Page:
Teaching in Borneo
Kuching, Malaysian Borneo – As most of you know I have taken a teaching position here. I instruct at the Lodge International School. This institution matriculates children from the overseas community.
My students are Chinese, Korean, Canadian and Indonesian. Most of their fathers work here as managers of the many factories that have opened here because of cheap labor. Silicon computer chips and solar panels are the most numerous.
There are many Korean students here without their parents, staying in homes or with relatives. When I inquired why they didn’t go to school in their own country, a mother informed me that the stress level on students is very high. Students often go to school at 6 A.M. and, with after school tuition, may not finish until 10 P.M. “With a small country and so many people, competition is very fierce,” she said.
Parents send their children to Borneo because they have a better opportunity to learn English at the International school; and they can also graduate and go straight into a university. They call Lodge a “bridge school” between Korea and the students’ selected university.
My classes are small, between 10 and 15 students. Most can read and write English very well, but their speaking and listening abilities need attention. They must sit for an exam they are required to pass in all four skills in order to be granted a visa to enter the English speaking country of choice for further study.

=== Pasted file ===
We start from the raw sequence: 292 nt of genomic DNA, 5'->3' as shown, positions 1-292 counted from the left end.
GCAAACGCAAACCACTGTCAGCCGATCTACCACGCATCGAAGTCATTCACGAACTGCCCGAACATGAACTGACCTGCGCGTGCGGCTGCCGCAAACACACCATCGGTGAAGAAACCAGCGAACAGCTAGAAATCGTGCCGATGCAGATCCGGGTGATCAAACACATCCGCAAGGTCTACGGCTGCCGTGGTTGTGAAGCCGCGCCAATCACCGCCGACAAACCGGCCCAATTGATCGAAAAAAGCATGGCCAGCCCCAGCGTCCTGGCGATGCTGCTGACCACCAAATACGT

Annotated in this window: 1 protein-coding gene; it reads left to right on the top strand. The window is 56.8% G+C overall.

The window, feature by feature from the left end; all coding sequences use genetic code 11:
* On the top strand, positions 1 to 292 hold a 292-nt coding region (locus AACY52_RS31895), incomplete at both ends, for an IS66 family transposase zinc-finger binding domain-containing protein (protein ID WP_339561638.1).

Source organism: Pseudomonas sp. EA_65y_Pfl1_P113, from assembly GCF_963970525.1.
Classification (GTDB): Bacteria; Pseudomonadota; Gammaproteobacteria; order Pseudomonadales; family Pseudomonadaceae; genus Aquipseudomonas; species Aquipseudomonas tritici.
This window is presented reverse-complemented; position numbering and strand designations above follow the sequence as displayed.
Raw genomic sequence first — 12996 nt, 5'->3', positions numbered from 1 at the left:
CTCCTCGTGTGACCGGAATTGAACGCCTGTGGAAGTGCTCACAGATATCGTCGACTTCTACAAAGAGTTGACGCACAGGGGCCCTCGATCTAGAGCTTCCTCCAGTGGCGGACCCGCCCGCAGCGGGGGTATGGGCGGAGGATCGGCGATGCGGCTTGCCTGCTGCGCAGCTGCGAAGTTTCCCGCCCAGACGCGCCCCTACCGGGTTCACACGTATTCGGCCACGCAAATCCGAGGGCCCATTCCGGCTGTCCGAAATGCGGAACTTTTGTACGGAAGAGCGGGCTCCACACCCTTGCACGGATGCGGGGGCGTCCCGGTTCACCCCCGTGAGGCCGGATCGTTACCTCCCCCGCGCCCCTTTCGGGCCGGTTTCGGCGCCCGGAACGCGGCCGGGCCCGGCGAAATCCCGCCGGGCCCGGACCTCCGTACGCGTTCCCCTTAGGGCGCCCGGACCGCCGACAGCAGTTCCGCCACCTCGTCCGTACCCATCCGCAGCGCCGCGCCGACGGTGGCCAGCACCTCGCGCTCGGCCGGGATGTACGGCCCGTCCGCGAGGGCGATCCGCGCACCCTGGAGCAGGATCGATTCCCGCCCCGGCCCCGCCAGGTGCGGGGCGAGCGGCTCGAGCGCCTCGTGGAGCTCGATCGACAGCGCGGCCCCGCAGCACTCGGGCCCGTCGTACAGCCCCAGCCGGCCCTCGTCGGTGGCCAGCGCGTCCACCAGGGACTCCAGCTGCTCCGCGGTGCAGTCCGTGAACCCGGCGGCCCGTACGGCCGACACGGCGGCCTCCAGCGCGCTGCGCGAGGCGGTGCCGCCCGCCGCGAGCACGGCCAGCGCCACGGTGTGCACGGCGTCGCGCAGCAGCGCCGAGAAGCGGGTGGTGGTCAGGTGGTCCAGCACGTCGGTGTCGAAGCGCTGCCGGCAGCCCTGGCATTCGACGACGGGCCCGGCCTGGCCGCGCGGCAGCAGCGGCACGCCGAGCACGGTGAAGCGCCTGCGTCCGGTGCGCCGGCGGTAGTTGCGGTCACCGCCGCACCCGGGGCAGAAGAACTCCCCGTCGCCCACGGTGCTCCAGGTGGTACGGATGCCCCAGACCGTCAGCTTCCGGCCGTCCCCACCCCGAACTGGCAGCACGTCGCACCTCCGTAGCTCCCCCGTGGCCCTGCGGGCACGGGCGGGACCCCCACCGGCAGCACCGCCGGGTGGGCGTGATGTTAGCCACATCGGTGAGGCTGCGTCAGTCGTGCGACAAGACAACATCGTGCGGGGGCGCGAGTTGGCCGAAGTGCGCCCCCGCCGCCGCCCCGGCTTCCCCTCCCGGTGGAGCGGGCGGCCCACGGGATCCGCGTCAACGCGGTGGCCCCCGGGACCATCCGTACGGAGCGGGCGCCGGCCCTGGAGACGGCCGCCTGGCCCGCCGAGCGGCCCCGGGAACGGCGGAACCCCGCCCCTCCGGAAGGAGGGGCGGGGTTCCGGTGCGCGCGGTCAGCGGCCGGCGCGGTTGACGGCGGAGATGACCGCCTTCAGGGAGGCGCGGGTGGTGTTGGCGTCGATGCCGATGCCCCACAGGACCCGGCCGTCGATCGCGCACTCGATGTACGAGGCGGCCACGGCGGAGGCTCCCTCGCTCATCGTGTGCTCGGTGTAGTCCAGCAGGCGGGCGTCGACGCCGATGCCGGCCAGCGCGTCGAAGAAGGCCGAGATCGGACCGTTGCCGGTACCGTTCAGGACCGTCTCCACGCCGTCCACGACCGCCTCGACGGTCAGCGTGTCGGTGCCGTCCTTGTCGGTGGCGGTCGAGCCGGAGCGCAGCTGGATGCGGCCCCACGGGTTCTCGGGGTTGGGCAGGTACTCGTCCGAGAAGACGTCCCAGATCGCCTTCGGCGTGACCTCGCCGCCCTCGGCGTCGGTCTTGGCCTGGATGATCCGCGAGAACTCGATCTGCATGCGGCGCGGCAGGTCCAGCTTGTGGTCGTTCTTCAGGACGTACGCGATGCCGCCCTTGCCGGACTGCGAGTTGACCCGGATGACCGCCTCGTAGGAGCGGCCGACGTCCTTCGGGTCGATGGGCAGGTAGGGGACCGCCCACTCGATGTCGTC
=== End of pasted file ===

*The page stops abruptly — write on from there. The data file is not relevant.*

I am only required to be in school when my classes meet. I have four hours of instruction each day; however, they meet at different times during the week. The school year began January 3. I teach for three months and then a week off, another three months and two weeks off, another three months, a week off followed by two and a half months, then six weeks off for the monsoon season.
Peppered within the school year is Chinese New Year (a week off), end of the fasting month (three days off), National Day, Malaysia Day, Prophet Muhammad Birthday, end of rice harvest celebration and others. Unexpected ones also crop up. Malaysia won the Suzuki Football Cup and the next day was a national holiday.
I must get the children to pass the exams which are written in Cambridge, England. I have copies of previous tests, some books and use my imagination to create materials.
Another Western person from England manages the year 12 and 13 kids and curriculum. To enter these grades, students had to pass a rigorous series of exams and are considered the best and the brightest. I have a few of them for my English Literature class. We are currently working on “A Winter’s Tale” by William Shakespeare. Next will be “Equus.” I am not sure what will follow. I am waiting for the boat to arrive to see what comes in.
Teachers are micro managed. We have to hand in lesson plans each Monday for the headmaster to sign. They must be for each day of the week. This drives me nuts. The English coordinator has the right to read my lesson plans and to make sure I am on that particular lesson at that time. I told him if he tried I would break his arm. Such an insult to professional teachers. But, that is the only down side.
My students are great, my colleagues are helpful and friendly and I am really enjoying myself.
…Life is good
Can orangutans do math? Check out Tom’s blog at BorneoTom.com. Also on Facebook at Borneo Tom.